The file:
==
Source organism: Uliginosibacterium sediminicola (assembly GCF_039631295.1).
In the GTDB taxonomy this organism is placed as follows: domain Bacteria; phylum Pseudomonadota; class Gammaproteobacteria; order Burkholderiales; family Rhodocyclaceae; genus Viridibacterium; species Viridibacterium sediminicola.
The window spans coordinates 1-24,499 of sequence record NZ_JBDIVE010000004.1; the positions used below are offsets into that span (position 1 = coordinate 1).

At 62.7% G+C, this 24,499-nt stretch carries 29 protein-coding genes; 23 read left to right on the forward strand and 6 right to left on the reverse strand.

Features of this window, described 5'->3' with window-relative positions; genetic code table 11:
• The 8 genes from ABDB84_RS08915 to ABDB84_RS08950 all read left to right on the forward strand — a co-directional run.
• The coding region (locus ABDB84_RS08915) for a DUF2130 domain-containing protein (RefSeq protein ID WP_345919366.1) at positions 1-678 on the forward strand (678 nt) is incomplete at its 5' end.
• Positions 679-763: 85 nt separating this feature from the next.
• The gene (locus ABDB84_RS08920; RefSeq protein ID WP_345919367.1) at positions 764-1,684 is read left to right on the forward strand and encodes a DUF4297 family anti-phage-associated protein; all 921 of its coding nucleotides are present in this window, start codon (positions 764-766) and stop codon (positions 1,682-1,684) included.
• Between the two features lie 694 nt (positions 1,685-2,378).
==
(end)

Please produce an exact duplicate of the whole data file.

Source organism: Uliginosibacterium sediminicola (assembly GCF_039631295.1).
In the GTDB taxonomy this organism is placed as follows: domain Bacteria; phylum Pseudomonadota; class Gammaproteobacteria; order Burkholderiales; family Rhodocyclaceae; genus Viridibacterium; species Viridibacterium sediminicola.
The window spans coordinates 1-24,499 of sequence record NZ_JBDIVE010000004.1; the positions used below are offsets into that span (position 1 = coordinate 1).

At 62.7% G+C, this 24,499-nt stretch carries 29 protein-coding genes; 23 read left to right on the forward strand and 6 right to left on the reverse strand.

Features of this window, described 5'->3' with window-relative positions; genetic code table 11:
• The 8 genes from ABDB84_RS08915 to ABDB84_RS08950 all read left to right on the forward strand — a co-directional run.
• The coding region (locus ABDB84_RS08915) for a DUF2130 domain-containing protein (RefSeq protein ID WP_345919366.1) at positions 1-678 on the forward strand (678 nt) is incomplete at its 5' end.
• Positions 679-763: 85 nt separating this feature from the next.
• The gene (locus ABDB84_RS08920; RefSeq protein ID WP_345919367.1) at positions 764-1,684 is read left to right on the forward strand and encodes a DUF4297 family anti-phage-associated protein; all 921 of its coding nucleotides are present in this window, start codon (positions 764-766) and stop codon (positions 1,682-1,684) included.
• Between the two features lie 694 nt (positions 1,685-2,378).